Export Supply and Value Chains Take Centre Stage on Day Two at WEDF 2012
With the world’s population recently surpassing the seven billion mark and on track over the next forty years to add two billion more, primarily in the developing world, optimizing developing countries’ export supply chains helps advance global food security while boosting interregional and intraregional trade flows, according to discussions at day two of the World Export Development Forum (WEDF).
“Poor infrastructure acts as a barrier to trade as much as import taxes and tariffs,” said Patricia Francis, Executive Director of ITC. “But it also creates enormous post-harvest losses worldwide that negatively impact emerging market and developing country exporters’ ability to realize a return on the capital and effort invested to produce their goods.”
Estimates suggest that poor infrastructure — inadequate road, port and storage facilities, for example — reduces trade between and within emerging and developing regions, results in billions of dollars in losses to producers and contributes to higher food prices that disproportionately affect developing world consumers.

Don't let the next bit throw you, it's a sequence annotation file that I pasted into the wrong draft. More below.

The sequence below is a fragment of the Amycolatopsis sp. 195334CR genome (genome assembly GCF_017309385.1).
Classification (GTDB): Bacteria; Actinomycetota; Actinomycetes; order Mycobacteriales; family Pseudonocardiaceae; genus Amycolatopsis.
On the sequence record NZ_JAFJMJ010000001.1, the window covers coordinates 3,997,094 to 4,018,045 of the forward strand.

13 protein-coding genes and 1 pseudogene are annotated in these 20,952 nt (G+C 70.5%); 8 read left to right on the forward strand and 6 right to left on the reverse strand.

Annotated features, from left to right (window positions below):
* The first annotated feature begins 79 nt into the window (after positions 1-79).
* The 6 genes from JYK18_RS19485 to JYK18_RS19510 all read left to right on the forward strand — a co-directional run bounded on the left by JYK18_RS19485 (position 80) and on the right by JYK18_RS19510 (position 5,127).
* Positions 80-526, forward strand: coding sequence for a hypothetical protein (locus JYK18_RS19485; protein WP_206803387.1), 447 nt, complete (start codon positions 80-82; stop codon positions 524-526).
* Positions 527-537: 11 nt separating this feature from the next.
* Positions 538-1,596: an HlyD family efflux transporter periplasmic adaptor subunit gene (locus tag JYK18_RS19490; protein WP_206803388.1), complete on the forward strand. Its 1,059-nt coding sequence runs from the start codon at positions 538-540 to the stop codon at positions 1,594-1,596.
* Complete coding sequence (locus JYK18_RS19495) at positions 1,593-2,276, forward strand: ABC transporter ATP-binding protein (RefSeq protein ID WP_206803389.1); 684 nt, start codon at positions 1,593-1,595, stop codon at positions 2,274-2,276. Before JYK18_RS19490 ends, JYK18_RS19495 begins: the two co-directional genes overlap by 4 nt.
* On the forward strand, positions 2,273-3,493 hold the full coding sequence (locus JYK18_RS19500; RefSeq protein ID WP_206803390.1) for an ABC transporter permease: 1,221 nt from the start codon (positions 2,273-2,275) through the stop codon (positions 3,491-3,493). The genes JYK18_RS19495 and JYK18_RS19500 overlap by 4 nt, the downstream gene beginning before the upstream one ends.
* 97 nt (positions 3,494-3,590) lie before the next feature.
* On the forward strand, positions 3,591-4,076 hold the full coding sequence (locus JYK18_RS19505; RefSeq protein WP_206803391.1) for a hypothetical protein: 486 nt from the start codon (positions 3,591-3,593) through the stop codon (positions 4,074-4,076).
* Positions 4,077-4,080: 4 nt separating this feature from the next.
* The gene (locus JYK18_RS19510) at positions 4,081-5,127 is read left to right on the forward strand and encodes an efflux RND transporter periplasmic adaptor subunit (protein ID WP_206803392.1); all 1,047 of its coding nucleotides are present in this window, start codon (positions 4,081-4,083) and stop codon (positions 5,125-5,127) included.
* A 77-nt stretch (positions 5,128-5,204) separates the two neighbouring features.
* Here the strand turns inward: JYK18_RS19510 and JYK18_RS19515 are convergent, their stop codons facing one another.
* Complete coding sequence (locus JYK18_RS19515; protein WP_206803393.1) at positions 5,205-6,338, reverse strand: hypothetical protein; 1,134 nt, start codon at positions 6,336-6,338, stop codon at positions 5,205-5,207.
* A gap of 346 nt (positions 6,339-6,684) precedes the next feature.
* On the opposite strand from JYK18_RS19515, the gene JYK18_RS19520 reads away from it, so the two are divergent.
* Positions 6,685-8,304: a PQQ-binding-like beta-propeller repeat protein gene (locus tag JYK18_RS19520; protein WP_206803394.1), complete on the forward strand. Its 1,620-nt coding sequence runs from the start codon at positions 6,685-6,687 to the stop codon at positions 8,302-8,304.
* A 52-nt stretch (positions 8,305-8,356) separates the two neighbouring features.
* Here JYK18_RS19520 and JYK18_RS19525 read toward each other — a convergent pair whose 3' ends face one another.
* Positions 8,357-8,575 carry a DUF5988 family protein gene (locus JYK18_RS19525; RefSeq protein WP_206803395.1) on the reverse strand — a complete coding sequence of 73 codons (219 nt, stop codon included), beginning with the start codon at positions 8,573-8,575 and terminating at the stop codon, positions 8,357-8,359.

Today’s WEDF discussions on export supply and value chains coincided with World Food Day, which drives awareness around food security themes, including critical trade- enablers like infrastructure development.
Additional themes highlighted at WEDF:
• Supply chain innovations
• Commodity markets
• Consumer-driven demand in growth markets
• Services sector exports and innovation
• Procurement and women-owned businesses
WEDF 2012 concludes on Wednesday, 17 October. The full text of speeches made at the event are available on www.intracen.org/wedf. Additionally, ITC is live-streaming plenary sessions here and encouraging participation in conversations through Facebook, Twitter and LinkedIn.
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